Syrians make beeline for India to get German visa

Discussion in 'Foreign Relations' started by LETHALFORCE, Dec 24, 2015.


    LETHALFORCE Moderator Moderator

    Feb 16, 2009
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    Syrians make beeline for India to get German visa

    Asylum-seekers from war-ravaged Syria, mostly women and children, are flying into Indian cities to seek asylum at German consulates. In the last couple of months, nearly 20 families have flown into Chennai to seek an appointment with officials in the German consulate to obtain “family reunion” visas.

    A Syrian woman from Damascus has been in Chennai for the past three weeks trying to get a visa to join her husband in Germany. “My husband managed to reach Germany on a boat. It is a very risky route for women and children. So, we sold everything we had in Syria to come to India with the hope that we can get a German visa. This is the story of most Syrian families who have come to India now,” she says.

    The Syrian woman says that there is a long waiting list at the German consulate here. With the consulate shut over the festive season, many have to wait for a few more days. They could have chosen to travel to Chennai considering the adequacy of flight operations to Germany from here.

    “It takes too long for us to get an appointment in German consulates in countries such as Turkey and Jordan. We are also treated very badly in these countries. Therefore, we take an appointment with the German consulates in India, Iran and Malaysia and fly to these countries to obtain the visa,” she says.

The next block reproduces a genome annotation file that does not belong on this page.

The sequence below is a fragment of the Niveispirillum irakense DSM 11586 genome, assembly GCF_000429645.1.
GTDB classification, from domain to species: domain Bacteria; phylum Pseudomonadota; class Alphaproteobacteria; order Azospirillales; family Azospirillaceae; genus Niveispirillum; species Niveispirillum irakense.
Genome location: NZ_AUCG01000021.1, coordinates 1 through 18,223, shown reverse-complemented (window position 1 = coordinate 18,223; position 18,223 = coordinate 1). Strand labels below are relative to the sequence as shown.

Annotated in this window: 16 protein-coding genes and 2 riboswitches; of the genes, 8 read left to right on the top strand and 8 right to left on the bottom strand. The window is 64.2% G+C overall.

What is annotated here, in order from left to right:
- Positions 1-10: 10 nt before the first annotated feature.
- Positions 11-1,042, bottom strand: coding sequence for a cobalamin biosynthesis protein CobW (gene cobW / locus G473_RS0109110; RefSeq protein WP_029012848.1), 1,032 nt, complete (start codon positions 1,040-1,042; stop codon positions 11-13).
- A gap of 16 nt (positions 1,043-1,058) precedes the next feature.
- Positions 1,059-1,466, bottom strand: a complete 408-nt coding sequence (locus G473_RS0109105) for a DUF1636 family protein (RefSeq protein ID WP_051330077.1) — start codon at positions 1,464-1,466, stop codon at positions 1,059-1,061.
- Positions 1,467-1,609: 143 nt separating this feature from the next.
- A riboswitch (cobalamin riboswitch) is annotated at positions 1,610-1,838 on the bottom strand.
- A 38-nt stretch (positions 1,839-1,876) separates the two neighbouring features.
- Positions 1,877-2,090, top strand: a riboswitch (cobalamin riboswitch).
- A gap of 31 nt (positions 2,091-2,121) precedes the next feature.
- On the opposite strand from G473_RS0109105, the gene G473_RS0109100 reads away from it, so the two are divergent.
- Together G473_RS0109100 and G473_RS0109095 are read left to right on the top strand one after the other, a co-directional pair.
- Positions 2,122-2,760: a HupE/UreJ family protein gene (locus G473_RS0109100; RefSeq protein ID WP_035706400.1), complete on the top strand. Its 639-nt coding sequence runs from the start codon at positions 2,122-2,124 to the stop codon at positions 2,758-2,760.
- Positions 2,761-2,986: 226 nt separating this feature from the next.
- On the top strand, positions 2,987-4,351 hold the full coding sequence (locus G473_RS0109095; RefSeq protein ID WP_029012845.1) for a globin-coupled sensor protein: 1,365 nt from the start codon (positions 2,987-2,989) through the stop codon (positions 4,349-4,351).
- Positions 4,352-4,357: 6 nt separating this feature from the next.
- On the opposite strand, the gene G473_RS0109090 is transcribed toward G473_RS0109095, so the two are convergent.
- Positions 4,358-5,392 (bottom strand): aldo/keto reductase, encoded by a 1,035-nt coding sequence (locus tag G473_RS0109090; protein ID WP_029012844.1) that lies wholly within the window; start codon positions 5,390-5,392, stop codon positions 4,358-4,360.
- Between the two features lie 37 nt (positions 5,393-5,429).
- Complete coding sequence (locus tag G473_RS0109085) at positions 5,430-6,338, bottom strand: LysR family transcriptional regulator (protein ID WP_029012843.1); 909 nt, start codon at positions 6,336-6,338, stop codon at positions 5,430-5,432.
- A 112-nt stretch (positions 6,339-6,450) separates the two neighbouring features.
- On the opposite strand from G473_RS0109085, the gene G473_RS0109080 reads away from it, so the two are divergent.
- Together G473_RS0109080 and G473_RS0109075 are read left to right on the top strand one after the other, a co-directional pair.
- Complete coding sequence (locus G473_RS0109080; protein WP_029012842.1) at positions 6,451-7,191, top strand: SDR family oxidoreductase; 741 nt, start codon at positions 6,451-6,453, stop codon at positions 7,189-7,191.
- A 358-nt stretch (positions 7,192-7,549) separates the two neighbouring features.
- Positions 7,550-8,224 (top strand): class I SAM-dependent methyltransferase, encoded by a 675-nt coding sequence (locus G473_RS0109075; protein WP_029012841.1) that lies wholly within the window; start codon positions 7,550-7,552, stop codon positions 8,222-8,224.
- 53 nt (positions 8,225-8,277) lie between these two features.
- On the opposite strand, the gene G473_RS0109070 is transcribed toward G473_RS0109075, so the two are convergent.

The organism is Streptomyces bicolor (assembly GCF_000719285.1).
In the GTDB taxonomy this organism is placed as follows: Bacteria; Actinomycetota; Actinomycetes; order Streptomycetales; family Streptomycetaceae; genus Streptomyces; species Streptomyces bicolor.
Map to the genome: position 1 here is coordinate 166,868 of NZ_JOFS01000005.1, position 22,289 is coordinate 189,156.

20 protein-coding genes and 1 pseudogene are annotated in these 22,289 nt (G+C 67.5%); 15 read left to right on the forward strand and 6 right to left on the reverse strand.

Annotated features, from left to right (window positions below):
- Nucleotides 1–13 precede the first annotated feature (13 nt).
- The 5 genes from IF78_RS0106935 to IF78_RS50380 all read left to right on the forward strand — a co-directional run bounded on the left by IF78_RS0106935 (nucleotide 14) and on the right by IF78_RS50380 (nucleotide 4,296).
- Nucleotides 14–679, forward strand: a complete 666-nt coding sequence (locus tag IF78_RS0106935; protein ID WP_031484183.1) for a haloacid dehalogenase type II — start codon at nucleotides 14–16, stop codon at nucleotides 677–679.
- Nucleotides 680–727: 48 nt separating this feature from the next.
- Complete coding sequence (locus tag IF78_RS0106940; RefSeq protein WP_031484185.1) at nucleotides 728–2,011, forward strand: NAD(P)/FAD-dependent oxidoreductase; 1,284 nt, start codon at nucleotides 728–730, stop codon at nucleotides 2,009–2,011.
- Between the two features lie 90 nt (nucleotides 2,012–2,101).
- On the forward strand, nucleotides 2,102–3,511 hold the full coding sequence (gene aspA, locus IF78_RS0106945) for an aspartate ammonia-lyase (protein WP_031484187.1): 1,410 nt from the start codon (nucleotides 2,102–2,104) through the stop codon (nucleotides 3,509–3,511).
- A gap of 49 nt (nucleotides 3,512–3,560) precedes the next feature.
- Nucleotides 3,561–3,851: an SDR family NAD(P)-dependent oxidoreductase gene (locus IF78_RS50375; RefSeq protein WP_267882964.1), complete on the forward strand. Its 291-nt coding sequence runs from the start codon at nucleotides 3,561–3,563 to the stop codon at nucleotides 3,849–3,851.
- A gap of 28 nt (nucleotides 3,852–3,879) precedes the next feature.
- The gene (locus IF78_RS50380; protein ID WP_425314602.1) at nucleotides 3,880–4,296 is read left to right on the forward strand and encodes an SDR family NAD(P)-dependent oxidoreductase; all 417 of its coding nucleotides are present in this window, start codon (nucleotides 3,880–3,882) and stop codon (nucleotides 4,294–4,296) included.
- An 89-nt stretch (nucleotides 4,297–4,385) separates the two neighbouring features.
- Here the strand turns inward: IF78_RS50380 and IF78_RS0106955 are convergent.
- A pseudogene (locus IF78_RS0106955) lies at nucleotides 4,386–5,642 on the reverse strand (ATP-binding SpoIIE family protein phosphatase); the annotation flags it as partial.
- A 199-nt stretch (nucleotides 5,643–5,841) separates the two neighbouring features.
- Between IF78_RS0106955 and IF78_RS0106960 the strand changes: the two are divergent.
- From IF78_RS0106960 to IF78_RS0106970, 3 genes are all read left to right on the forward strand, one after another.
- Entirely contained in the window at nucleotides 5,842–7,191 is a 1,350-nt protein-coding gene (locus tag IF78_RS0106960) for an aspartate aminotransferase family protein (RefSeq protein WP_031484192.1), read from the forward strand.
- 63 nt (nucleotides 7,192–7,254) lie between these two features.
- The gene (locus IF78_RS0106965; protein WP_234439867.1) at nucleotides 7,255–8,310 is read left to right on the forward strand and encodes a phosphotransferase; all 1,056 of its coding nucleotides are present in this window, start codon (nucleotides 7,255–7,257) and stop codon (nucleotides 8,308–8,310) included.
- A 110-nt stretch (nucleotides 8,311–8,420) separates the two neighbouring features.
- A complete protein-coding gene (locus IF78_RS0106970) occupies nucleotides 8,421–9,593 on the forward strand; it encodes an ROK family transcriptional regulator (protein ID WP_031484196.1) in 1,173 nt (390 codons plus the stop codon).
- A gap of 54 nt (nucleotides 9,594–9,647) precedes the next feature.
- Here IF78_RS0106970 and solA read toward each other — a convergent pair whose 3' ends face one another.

Ahmed Hossain, a Syrian studying computer science in Hyderabad, has been serving as the interpreter for the Syrian families desperate to rejoin their loved ones in Germany. “Those who fly into India are mostly woman and children. It is also expensive to stay here. The women and children haven’t met their husbands and fathers for years now. It would be of tremendous help if the consulate looks into the matter urgently,” he says.

    Despite holding a valid Indian and German visa, Ahmed says the Syrian families, who were flying out of Chennai, are being detained for several hours at the Chennai airport and asked questions. “Most of them don’t speak any language other than Arabic. They struggle to understand and answer questions posed to them at the immigration,” he says, adding that the Arabic interpreters in Chennai are demanding money for their services.

    “We spend close to a $100 a day. We are mostly middle-class and lower-middle-class Syrian families. We can’t afford it for much longer,” she says.

    Close to 11 Syrian families are waiting to hear back from the German consulate. “We are running out of money quickly. Please give us a visa,” says a Syrian woman, eagerly waiting to rejoin with her husband in Germany.

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